If you ever get a chance to meet a sea lamprey, you won’t forget it.

They look like an eel but they’re actually a fish. They have a suction cup for a face, with hundreds of razor sharp teeth.

A new threat to Michigan rattlesnakes

Jun 16, 2015
U.S. Fish & Wildlife Service

When you think about rattlesnakes, you might picture Arizona. Or Texas. Somewhere out in the desert. But one snake’s rattle doesn’t come from the deserts of the Southwest. It’s from the pine forests of Michigan.

In fact, Michigan is a stronghold for the eastern massasauga rattlesnake.

Aerial photo of the Bruce Nuclear Generating Station near Kincardine Ontario.
Chuck Szmurlo / Wikimedia Commons

The decision on a nuclear waste storage site near Lake Huron has been kicked down the road a bit.

Flickr / Sarah Craig, Faces of Fracking

The Environmental Protection Agency estimates that between 25,000-30,000 new oil and gas wells were drilled and hydraulically fractured annually in the U.S. between 2011 and 2014.

A feature article in the journal Health Affairs says the body of research on the potential health effects of all this fracking is "slim and inconclusive."

The State of Michigan is weighing whether to open the door to commercial fish farming in the Great Lakes.

Millions of rainbow trout are raised for food by Canadians every year in Lake Huron and promoters of the business say Michigan should follow suit and could even become a world leader in aquaculture.

State officials are trying to figure out what the risks are and the idea is likely to face opposition from sport fishing groups and other conservationists.

A bighead carp at the Shedd Aquarium.
Rebecca Williams / Michigan Radio

Researchers with the U.S. Geological Survey want to find out where Asian carp eggs will have the most success.

They’re using a model nicknamed FluEgg to predict which rivers in the Great Lakes region are the most suitable for Asian carp to reproduce. The fish are not established here yet, but scientists want to be ready in case they do get in and get comfortable.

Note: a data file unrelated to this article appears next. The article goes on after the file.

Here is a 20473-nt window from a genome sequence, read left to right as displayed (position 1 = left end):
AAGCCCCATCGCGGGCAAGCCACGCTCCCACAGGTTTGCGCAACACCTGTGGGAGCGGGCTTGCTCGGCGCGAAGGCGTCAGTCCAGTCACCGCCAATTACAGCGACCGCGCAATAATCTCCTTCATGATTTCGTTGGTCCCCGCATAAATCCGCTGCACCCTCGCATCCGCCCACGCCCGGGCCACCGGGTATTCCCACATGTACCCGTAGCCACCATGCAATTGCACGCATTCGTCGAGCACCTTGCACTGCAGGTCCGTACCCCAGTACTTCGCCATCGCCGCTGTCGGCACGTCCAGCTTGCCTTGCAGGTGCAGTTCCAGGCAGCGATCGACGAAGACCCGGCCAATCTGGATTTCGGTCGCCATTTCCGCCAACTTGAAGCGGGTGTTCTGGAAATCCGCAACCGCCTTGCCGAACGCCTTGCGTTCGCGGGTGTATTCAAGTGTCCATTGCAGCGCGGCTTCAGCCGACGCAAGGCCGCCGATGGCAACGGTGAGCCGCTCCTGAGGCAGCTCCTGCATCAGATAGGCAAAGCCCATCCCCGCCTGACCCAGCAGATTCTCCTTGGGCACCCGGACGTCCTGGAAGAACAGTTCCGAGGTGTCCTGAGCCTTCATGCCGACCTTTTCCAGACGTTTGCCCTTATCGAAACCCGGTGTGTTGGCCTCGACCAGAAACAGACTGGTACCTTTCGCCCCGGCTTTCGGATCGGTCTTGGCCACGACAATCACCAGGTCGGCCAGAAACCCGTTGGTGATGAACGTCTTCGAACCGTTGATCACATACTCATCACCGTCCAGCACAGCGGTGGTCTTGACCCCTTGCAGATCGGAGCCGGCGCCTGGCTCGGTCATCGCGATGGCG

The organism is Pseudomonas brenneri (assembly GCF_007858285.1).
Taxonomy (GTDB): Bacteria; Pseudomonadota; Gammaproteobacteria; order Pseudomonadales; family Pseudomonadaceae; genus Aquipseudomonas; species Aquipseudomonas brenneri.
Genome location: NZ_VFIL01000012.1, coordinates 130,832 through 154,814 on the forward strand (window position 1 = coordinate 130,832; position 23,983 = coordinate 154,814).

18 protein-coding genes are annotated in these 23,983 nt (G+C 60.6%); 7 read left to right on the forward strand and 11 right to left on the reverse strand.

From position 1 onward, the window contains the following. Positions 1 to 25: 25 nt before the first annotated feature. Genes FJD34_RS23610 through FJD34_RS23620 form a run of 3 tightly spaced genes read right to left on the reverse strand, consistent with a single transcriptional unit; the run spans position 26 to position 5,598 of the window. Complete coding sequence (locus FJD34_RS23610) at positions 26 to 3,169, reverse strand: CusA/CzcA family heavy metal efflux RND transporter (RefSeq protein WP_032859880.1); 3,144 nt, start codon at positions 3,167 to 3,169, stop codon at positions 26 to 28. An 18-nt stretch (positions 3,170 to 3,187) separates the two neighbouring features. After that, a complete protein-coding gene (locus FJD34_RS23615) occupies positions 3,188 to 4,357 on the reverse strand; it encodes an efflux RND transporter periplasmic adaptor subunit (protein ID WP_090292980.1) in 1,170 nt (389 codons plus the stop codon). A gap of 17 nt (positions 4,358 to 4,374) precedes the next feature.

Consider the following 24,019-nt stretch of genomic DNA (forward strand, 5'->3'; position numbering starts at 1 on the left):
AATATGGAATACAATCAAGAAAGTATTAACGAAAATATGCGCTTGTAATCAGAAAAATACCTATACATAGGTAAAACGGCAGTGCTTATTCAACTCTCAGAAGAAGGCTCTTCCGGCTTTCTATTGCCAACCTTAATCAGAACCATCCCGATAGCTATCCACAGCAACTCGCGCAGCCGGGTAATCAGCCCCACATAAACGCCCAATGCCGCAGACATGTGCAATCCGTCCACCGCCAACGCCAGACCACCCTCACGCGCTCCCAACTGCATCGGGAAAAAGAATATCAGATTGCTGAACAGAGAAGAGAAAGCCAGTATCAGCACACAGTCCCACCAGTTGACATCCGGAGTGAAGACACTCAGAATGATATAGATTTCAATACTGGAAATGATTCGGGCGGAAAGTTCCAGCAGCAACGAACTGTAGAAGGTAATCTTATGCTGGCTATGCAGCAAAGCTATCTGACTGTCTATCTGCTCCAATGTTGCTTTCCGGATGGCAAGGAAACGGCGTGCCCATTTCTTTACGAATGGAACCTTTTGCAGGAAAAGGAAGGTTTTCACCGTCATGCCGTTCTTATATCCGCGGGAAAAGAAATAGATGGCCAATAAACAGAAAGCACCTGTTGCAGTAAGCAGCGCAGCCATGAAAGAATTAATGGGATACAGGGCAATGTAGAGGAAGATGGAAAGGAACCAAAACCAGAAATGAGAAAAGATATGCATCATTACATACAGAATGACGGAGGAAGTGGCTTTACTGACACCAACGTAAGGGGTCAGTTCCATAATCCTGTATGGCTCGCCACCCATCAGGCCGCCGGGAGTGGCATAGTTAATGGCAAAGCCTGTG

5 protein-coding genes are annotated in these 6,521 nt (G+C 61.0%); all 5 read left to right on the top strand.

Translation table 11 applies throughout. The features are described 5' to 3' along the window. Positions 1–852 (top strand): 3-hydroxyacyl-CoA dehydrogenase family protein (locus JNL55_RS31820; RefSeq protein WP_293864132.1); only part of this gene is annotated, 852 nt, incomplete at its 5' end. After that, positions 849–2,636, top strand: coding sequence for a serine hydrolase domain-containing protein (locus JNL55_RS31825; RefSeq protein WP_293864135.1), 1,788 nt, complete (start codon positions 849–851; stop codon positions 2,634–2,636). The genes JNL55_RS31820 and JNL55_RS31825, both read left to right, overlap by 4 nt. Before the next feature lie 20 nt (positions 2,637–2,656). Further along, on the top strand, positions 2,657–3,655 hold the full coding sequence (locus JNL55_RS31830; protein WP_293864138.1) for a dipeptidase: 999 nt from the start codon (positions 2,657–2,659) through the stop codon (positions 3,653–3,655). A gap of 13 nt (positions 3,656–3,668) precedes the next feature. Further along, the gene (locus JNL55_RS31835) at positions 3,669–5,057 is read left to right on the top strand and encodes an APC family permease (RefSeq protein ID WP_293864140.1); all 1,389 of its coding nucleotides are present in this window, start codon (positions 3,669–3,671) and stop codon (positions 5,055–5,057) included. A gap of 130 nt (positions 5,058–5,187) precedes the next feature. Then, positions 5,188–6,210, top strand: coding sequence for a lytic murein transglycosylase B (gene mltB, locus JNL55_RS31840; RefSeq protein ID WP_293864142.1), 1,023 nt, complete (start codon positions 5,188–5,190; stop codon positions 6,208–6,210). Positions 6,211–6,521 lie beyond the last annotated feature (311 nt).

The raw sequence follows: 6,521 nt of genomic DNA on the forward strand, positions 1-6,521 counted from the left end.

Relative sizes of ticks at different life stages.

Time to break out the long pants: tick season is back!

The past couple of years we've had a tick boom along the west side of the state and it's happening again this year.

Rich Keith spends a lot of time with ticks. He’s the director of the Kalamazoo Valley Bird Observatory. He and his wife Brenda have been doing tick surveys every year since 1997 for university researchers in Michigan and elsewhere.

Monarch caterpillars can die if they are exposed to milkweed that has been treated with neonicitinoids, a type of insecticide.
Monarch Watch

Monarch butterflies need milkweed to survive, but some plants you buy for your garden could be toxic to them.

There’s been a big drop in the monarch butterfly population. By some estimates, they’ve declined by more than 90 percent over the past 20 years.

Researchers believe these are the only remaining wolves on Isle Royale National Park — a mated pair and their offspring (left).
John Vucetich / Michigan Technological University

The wolf population on Isle Royale has been dropping for some time.

There were nine animals last year. In their latest winter study report, researchers on Isle Royale only spotted the three wolves pictured above on the entire island.

On the Kalamazoo River just downstream from the confluence of Talmadge Creek. Around 1 million gallons of tar sands oil spilled into the river in 2010.
Mark Brush / Michigan Radio

Today, the state of Michigan announced a settlement with Enbridge Energy over the largest inland oil spill in American history.